He encounters Wendy, a fourteen year old girl being held prisoner by some jerkfaces. Exhausted and apparently apathetic, Van is still not about to let some jackholes harm a woman, especially a kid. He steps up, defends her, hands the jackholes their own asses, and promptly passes out. When he wakes up, the girl he rescued is taking him to her hometown to get him something to drink and eat. This pretty much sums up Van and Wendy’s relationship. Him saving her, her saving him, usually by dragging his carcass along somewhere and complaining about how heavy he is.
Van has issues. He’s sad. He misses Helena, his fiancée. He walks around wearing the tuxedo he was supposed to get married in. His wedding ring hangs from his hat. He’s kind of shell-shocked by her murder, plus driven with purpose to end The Claw. His social skills aren’t the best, but dammit, he tries. So. Hard. He wants to get better. He struggles a lot. The smallest social graces seem to cause him physical pain, and he forgets people’s names constantly, but underneath that messy, emotionally stunted exterior is a dry wit and a fierce sense of protectiveness for those he cares about. You do not harm women or mess with their agency with Van on the watch. He will kick your ass. He already lost Helena, and he’s not going to stand by and watch other women be harmed if he can stop it. In fact, when Wendy offers to become his bride if he will help her find her missing brother, he shuts that mess down so fast. He even manages not to yell at her too much. He basically says, “Listen, kid. Marriage is special and important, and you’re way too young to know about what being a bride is all about. Besides, I’m not into it. I wouldn’t even know what to do. I’m a virgin.” Yeah. He never got to get with Helena. He was waiting for her. My damn heart.
1.) Wendy Freaking Garret, The Most Practical Teenage Girl in Anime. Wendy is already on her own quest to find her older brother Michael, whom she believes to have been kidnapped by a man with a claw for a right hand. Wendy is armed—she has her brother’s gun, and knows how to use it. Without Wendy, Van would have died at least a few times. She understands adult things like banks and money much better than Van, who probably would have curled up in an alleyway if left to his own devices. Wendy is not easily led—she even has a talk with The Claw at one point to find out just exactly what his plans and opinions are so she can make up her own mind on the matter. Wendy wears practical boots for hiking around, and when she wears a skirt, she wears shorts underneath. No fluffy underwear shots from Wendy Garret!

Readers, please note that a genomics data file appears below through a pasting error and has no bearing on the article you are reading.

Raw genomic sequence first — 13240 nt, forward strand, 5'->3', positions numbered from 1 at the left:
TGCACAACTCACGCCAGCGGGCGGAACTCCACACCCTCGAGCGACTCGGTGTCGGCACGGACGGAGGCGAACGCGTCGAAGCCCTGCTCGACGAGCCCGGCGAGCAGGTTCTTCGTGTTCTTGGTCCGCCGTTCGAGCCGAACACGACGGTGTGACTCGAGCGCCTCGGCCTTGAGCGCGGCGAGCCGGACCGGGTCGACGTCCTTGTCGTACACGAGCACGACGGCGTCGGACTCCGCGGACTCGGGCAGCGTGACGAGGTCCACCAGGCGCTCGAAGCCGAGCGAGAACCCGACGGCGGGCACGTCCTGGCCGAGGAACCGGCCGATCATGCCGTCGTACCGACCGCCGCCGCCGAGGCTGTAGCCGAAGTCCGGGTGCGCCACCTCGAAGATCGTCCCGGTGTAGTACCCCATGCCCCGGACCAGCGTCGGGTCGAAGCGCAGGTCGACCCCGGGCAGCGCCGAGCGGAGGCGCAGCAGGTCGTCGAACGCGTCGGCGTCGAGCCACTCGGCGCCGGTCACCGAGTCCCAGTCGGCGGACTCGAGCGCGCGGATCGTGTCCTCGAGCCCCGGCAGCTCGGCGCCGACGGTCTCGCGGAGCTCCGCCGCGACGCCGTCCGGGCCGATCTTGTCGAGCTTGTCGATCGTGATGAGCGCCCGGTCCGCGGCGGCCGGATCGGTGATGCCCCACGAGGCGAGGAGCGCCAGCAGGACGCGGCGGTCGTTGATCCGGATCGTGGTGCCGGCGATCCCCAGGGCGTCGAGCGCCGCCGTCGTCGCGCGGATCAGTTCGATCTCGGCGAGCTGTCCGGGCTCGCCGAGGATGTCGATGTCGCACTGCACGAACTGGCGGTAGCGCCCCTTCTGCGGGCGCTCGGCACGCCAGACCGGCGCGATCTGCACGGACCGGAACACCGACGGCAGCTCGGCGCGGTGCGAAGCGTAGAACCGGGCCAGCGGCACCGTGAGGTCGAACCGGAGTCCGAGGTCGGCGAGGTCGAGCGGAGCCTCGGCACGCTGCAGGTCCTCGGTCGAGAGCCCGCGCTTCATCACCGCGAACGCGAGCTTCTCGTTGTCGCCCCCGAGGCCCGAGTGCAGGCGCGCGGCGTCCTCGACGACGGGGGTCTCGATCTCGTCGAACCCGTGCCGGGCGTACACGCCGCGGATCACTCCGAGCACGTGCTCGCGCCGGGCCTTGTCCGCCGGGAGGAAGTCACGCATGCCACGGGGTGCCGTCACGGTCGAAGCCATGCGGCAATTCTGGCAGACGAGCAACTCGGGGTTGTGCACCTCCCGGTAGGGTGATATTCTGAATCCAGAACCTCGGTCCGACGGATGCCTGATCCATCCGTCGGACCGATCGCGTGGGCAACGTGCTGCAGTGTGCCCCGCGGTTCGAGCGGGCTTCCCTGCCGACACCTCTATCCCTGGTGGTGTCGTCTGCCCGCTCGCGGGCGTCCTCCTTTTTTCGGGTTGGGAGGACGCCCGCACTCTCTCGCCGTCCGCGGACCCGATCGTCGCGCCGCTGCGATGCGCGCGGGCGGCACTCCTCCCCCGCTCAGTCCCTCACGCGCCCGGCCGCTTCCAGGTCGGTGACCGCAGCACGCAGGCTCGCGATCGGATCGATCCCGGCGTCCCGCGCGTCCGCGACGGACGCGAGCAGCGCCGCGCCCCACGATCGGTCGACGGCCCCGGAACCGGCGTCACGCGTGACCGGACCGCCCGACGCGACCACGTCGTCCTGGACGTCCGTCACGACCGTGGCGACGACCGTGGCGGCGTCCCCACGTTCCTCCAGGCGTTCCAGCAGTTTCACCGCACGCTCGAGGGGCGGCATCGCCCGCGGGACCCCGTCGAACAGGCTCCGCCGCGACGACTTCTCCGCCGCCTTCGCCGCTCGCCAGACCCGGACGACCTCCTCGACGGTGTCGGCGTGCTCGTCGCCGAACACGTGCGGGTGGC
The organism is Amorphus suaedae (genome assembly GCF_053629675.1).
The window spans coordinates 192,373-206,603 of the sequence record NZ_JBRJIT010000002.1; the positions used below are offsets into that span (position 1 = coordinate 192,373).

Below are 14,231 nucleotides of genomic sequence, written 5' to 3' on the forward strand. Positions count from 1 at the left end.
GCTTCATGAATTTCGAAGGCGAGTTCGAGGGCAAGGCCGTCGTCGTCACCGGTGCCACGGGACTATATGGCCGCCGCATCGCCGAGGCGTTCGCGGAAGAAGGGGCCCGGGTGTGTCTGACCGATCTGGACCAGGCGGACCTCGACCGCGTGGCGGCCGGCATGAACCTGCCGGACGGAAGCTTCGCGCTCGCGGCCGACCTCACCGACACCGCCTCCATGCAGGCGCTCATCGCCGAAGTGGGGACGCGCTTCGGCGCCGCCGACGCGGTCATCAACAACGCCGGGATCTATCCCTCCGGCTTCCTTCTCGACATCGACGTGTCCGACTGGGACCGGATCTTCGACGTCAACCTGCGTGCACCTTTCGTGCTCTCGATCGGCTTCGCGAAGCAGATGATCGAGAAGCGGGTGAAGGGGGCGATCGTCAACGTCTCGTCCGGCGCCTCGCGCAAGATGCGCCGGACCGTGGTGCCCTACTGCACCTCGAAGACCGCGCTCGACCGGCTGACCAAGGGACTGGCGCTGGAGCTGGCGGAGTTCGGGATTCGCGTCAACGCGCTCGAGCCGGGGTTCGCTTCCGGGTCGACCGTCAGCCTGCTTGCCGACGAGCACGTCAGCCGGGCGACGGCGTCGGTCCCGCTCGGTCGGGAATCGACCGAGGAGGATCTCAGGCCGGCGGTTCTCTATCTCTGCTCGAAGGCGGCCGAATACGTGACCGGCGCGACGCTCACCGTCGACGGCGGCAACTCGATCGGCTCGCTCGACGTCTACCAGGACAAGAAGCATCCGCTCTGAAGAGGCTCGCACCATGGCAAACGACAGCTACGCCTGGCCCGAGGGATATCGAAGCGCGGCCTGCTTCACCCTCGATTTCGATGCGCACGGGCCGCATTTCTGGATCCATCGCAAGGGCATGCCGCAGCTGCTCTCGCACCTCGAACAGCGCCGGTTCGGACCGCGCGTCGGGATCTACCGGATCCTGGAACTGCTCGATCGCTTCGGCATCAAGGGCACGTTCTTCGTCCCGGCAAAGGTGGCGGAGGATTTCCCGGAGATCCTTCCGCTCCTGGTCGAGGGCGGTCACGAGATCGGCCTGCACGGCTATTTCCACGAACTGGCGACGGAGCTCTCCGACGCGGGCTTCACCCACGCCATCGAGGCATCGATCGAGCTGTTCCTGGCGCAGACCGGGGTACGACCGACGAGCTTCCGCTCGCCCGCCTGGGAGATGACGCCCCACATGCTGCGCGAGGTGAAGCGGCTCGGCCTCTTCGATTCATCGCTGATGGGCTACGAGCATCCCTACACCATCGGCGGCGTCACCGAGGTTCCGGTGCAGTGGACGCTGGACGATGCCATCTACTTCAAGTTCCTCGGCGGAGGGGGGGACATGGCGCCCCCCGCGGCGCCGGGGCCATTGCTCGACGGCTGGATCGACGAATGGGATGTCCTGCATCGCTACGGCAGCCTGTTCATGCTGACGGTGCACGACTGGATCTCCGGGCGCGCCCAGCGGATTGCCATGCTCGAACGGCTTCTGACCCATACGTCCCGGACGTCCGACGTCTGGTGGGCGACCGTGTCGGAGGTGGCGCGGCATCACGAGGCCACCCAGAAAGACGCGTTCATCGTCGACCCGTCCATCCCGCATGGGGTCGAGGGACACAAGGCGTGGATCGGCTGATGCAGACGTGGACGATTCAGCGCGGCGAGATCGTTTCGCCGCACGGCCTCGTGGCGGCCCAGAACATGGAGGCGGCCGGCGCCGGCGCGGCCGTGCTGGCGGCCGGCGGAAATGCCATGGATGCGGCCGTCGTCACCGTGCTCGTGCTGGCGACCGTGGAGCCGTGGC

Wendy has a schoolgirl crush on Van, but she remains focused on her plan. Although there is no love lost between Carmen and Wendy at first, both ladies come to appreciate each other and form a friendly, sisterly bond as the show progresses. Wendy sees past the front Carmen puts up to the world and realizes that there is so much more to her than a nice rack and a mercenary spirit. Similarly, Carmen quickly figures out that Wendy is not a burden and should not be treated like a child. It is Wendy’s relationships with all of the other characters that pull the show together. As awesome as she is, she’s not perfect either. She gets jealous. She gets annoyed. She also soldiers up and half-carries a grown man to safety, faces the main antagonist down, and stands up for what she believes is right, all while dealing with the stress of her only family member being missing, Van’s attitude, and the possible destruction of Endless Illusion.
Sara Goodwin has a B.A. in Classical Civilization and an M.A. in Library Science from Indiana University. Once she went on an archaeological dig and found awesome ancient stuff. Sara enjoys a smorgasbord of pan-nerd entertainment such as Renaissance faires, anime conventions, steampunk, and science fiction and fantasy conventions. In her free time, she writes things like fairy tale haiku, fantasy novels, and terrible poetry about being stalked by one-eyed opossums. In her other spare time, she Tweets, Tumbls, and sells nerdware as With a Grain of Salt Designs.